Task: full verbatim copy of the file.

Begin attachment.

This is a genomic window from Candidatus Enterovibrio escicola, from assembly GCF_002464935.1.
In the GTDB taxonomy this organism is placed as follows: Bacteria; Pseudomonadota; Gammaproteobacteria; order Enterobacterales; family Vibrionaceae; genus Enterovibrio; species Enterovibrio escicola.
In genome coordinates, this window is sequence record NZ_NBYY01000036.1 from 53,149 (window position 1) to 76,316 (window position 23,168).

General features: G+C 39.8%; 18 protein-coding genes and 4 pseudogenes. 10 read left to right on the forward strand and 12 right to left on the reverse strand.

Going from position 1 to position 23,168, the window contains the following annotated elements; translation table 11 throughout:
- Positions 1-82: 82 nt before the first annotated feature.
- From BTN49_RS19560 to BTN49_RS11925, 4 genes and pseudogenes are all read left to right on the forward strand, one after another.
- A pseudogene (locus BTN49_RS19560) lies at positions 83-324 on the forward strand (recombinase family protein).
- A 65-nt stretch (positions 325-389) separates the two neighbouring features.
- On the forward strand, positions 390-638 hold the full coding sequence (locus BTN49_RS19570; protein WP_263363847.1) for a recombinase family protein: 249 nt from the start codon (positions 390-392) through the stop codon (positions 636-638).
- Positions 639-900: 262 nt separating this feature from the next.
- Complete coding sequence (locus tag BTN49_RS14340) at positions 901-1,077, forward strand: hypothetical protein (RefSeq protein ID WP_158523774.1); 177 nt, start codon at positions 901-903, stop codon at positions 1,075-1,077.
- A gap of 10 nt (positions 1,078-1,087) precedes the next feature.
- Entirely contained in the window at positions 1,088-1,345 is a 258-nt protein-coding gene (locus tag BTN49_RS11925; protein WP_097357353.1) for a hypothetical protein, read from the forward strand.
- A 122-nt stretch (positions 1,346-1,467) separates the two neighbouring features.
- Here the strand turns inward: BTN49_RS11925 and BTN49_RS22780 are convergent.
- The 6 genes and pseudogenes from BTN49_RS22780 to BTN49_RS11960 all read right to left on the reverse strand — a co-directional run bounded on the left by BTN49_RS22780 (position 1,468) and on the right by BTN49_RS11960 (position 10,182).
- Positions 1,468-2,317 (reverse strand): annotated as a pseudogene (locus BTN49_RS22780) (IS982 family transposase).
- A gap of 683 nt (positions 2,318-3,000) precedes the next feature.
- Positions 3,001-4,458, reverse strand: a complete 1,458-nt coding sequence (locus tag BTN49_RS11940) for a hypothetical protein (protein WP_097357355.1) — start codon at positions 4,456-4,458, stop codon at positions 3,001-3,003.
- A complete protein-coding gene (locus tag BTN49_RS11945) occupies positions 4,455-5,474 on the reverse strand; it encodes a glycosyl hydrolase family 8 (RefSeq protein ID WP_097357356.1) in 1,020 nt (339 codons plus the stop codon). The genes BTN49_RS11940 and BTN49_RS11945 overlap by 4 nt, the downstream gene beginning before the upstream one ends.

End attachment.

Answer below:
This is a genomic window from Candidatus Enterovibrio escicola, from assembly GCF_002464935.1.
In the GTDB taxonomy this organism is placed as follows: Bacteria; Pseudomonadota; Gammaproteobacteria; order Enterobacterales; family Vibrionaceae; genus Enterovibrio; species Enterovibrio escicola.
In genome coordinates, this window is sequence record NZ_NBYY01000036.1 from 53,149 (window position 1) to 76,316 (window position 23,168).

General features: G+C 39.8%; 18 protein-coding genes and 4 pseudogenes. 10 read left to right on the forward strand and 12 right to left on the reverse strand.

Going from position 1 to position 23,168, the window contains the following annotated elements; translation table 11 throughout:
- Positions 1-82: 82 nt before the first annotated feature.
- From BTN49_RS19560 to BTN49_RS11925, 4 genes and pseudogenes are all read left to right on the forward strand, one after another.
- A pseudogene (locus BTN49_RS19560) lies at positions 83-324 on the forward strand (recombinase family protein).
- A 65-nt stretch (positions 325-389) separates the two neighbouring features.
- On the forward strand, positions 390-638 hold the full coding sequence (locus BTN49_RS19570; protein WP_263363847.1) for a recombinase family protein: 249 nt from the start codon (positions 390-392) through the stop codon (positions 636-638).
- Positions 639-900: 262 nt separating this feature from the next.
- Complete coding sequence (locus tag BTN49_RS14340) at positions 901-1,077, forward strand: hypothetical protein (RefSeq protein ID WP_158523774.1); 177 nt, start codon at positions 901-903, stop codon at positions 1,075-1,077.
- A gap of 10 nt (positions 1,078-1,087) precedes the next feature.
- Entirely contained in the window at positions 1,088-1,345 is a 258-nt protein-coding gene (locus tag BTN49_RS11925; protein WP_097357353.1) for a hypothetical protein, read from the forward strand.
- A 122-nt stretch (positions 1,346-1,467) separates the two neighbouring features.
- Here the strand turns inward: BTN49_RS11925 and BTN49_RS22780 are convergent.
- The 6 genes and pseudogenes from BTN49_RS22780 to BTN49_RS11960 all read right to left on the reverse strand — a co-directional run bounded on the left by BTN49_RS22780 (position 1,468) and on the right by BTN49_RS11960 (position 10,182).
- Positions 1,468-2,317 (reverse strand): annotated as a pseudogene (locus BTN49_RS22780) (IS982 family transposase).
- A gap of 683 nt (positions 2,318-3,000) precedes the next feature.
- Positions 3,001-4,458, reverse strand: a complete 1,458-nt coding sequence (locus tag BTN49_RS11940) for a hypothetical protein (protein WP_097357355.1) — start codon at positions 4,456-4,458, stop codon at positions 3,001-3,003.
- A complete protein-coding gene (locus tag BTN49_RS11945) occupies positions 4,455-5,474 on the reverse strand; it encodes a glycosyl hydrolase family 8 (RefSeq protein ID WP_097357356.1) in 1,020 nt (339 codons plus the stop codon). The genes BTN49_RS11940 and BTN49_RS11945 overlap by 4 nt, the downstream gene beginning before the upstream one ends.